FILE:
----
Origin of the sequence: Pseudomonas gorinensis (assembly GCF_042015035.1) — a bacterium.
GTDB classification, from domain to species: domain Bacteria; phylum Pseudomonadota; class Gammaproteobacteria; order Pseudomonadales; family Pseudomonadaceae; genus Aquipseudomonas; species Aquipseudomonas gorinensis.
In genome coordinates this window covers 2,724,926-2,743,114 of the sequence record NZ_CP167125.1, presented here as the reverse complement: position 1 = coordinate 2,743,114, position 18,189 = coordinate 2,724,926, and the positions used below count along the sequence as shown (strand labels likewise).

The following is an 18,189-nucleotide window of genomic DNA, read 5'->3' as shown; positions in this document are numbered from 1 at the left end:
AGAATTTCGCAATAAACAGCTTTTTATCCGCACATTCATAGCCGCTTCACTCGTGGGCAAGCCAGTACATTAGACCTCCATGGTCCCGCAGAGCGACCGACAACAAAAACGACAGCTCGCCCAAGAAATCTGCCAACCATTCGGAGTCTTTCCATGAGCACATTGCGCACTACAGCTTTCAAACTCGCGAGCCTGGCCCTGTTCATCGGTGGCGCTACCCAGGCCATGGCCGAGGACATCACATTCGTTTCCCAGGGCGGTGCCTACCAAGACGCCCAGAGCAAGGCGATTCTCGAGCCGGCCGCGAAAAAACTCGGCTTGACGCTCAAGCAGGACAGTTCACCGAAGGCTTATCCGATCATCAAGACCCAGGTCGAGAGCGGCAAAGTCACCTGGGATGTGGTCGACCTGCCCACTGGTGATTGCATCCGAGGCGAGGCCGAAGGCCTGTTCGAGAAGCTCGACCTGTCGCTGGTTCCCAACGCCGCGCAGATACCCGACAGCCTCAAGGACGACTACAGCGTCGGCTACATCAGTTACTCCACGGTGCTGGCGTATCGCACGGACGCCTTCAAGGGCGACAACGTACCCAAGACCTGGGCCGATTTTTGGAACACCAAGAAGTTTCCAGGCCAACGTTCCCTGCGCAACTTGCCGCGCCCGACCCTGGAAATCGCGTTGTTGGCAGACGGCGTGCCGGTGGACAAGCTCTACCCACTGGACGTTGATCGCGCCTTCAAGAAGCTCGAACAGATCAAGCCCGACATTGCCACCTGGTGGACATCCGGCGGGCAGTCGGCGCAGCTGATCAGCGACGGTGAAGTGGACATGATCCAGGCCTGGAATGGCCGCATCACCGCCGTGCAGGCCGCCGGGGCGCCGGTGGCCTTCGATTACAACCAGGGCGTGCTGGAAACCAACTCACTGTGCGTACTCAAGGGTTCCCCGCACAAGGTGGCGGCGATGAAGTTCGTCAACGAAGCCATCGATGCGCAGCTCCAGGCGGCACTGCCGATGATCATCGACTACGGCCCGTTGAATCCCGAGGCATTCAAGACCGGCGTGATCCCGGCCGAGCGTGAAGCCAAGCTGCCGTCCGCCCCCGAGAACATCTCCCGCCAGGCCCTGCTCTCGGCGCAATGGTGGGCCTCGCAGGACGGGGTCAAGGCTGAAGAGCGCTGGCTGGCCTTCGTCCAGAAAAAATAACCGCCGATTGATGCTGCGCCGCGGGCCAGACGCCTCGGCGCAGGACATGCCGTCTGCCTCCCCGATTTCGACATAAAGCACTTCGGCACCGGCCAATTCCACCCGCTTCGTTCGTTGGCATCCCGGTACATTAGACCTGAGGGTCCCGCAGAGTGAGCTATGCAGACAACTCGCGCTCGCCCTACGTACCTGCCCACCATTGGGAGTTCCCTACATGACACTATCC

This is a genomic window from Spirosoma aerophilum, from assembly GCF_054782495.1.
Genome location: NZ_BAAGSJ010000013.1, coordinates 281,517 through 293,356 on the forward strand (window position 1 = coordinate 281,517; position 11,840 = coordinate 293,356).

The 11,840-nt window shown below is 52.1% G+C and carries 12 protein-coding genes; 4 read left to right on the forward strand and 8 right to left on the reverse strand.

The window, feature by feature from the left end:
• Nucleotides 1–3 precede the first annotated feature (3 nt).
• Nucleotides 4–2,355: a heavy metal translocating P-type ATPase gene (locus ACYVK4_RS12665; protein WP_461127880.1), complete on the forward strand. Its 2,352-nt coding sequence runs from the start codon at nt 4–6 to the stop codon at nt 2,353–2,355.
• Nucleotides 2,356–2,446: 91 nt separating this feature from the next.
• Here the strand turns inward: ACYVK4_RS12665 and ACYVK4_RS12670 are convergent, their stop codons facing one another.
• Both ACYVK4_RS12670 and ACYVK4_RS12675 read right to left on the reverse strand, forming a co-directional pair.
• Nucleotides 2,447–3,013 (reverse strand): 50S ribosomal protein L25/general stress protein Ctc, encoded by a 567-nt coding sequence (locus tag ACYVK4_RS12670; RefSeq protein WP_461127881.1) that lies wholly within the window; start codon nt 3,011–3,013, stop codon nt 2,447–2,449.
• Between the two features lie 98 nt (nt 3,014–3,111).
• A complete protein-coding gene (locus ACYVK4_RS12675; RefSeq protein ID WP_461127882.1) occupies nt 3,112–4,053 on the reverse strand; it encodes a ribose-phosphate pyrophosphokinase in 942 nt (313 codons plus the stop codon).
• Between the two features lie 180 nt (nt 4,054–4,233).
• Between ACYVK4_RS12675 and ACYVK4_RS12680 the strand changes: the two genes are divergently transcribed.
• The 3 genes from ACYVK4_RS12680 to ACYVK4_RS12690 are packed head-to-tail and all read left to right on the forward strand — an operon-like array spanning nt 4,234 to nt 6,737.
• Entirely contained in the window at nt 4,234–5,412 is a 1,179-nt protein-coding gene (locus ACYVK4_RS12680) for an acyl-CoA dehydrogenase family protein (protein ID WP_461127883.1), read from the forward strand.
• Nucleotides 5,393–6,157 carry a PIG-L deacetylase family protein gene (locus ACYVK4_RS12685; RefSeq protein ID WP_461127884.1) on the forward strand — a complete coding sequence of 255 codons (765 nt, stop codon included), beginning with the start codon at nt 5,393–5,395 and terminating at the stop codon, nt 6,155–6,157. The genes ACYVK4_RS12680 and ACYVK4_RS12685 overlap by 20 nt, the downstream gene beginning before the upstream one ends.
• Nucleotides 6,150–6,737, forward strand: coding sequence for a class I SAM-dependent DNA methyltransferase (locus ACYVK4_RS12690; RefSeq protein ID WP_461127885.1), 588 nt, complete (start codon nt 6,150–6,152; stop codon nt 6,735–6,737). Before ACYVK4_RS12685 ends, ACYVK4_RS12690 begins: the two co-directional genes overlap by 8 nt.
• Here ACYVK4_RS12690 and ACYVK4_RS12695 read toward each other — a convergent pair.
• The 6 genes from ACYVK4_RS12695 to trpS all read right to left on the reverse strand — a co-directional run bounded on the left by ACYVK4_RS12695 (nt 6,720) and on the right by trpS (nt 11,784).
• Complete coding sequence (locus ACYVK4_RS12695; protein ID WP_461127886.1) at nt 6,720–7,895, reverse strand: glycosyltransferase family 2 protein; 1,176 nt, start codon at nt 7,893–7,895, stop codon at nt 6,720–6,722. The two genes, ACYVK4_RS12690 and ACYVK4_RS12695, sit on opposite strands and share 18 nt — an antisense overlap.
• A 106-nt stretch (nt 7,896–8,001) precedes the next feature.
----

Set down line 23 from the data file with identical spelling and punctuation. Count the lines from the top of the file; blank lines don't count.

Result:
• Nucleotides 6,150–6,737, forward strand: coding sequence for a class I SAM-dependent DNA methyltransferase (locus ACYVK4_RS12690; RefSeq protein ID WP_461127885.1), 588 nt, complete (start codon nt 6,150–6,152; stop codon nt 6,735–6,737). Before ACYVK4_RS12685 ends, ACYVK4_RS12690 begins: the two co-directional genes overlap by 8 nt.